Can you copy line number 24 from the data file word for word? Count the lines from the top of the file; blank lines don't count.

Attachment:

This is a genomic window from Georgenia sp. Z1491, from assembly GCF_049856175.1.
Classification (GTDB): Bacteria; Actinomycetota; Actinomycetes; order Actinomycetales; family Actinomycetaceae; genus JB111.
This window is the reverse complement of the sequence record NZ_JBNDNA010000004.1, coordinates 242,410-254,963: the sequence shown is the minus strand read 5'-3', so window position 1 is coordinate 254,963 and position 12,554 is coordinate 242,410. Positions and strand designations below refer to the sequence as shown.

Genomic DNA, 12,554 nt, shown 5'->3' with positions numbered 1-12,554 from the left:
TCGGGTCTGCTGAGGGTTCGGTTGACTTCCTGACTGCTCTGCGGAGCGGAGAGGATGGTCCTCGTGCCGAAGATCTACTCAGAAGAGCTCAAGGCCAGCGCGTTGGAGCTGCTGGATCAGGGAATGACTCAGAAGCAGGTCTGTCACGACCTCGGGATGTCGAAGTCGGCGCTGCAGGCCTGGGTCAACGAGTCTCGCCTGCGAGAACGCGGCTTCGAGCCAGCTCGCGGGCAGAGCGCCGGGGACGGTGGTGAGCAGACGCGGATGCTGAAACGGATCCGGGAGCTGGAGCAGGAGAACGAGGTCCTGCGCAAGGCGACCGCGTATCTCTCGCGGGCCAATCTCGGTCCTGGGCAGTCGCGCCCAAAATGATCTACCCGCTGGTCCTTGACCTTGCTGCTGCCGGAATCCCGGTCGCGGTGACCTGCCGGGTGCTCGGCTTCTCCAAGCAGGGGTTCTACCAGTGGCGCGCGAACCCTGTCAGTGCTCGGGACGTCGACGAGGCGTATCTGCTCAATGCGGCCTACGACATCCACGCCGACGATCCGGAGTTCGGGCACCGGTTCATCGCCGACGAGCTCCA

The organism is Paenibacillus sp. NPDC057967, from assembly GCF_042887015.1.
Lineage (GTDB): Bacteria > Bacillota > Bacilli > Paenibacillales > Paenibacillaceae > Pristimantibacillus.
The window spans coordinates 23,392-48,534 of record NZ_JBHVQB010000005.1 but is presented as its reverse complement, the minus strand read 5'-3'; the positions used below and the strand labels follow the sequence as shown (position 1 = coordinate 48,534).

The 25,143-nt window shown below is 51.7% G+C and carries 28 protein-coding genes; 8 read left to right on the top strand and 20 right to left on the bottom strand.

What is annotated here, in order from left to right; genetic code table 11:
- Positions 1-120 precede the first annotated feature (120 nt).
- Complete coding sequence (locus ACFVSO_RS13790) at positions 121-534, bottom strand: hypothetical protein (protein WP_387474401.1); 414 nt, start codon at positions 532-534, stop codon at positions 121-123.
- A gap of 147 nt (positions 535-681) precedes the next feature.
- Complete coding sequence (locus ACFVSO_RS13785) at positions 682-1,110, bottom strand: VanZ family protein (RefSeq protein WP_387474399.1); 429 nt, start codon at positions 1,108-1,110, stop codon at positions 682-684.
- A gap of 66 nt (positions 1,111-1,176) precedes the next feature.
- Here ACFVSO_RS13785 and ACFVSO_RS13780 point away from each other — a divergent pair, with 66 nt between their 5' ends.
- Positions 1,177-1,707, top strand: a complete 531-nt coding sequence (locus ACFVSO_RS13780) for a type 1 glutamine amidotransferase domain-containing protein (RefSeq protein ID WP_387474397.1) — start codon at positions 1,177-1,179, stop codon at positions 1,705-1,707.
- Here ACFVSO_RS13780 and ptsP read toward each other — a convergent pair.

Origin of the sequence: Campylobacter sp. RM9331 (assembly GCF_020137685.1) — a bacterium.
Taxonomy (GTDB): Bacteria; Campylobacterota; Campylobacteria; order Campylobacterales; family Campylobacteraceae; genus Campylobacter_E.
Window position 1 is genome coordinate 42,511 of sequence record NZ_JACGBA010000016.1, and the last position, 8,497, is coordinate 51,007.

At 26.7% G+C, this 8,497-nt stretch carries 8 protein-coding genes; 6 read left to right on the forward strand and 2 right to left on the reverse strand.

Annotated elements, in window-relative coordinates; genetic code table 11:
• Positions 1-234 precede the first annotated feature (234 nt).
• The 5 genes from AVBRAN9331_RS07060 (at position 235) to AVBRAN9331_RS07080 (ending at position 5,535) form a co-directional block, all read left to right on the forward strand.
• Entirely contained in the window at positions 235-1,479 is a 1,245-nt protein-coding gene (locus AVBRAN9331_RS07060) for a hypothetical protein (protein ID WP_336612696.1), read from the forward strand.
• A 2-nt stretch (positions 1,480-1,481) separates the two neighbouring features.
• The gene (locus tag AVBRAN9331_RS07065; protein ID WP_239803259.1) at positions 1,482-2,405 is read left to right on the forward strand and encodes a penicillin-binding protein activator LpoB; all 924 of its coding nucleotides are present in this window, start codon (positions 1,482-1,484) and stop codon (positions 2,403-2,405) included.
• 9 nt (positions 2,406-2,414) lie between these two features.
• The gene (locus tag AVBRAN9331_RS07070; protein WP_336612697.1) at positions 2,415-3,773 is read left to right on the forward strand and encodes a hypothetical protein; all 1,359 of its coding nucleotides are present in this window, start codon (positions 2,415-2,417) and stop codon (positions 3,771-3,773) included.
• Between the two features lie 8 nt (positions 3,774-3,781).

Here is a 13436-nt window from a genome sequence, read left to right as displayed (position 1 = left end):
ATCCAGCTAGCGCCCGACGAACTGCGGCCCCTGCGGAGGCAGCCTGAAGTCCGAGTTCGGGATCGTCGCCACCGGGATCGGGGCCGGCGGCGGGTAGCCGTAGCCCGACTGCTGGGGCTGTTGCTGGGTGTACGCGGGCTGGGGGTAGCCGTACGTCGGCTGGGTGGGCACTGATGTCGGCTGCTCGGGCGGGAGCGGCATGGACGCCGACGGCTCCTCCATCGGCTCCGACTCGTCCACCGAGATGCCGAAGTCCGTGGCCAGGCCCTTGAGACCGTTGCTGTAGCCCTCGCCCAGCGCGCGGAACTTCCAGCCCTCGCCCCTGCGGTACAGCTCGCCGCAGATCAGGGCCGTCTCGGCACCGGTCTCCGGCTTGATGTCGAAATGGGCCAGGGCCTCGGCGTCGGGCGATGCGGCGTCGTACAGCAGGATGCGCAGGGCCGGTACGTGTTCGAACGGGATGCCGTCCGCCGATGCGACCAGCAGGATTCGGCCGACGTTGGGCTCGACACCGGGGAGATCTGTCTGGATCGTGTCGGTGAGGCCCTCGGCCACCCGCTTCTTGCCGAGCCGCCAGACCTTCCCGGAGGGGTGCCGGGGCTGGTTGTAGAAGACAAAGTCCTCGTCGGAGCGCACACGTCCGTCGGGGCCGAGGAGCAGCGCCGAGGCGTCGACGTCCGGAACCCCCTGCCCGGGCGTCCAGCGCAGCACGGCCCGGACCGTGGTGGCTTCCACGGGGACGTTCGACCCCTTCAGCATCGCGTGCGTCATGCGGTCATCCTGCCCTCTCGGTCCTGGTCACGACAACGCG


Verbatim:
• Positions 1-234 precede the first annotated feature (234 nt).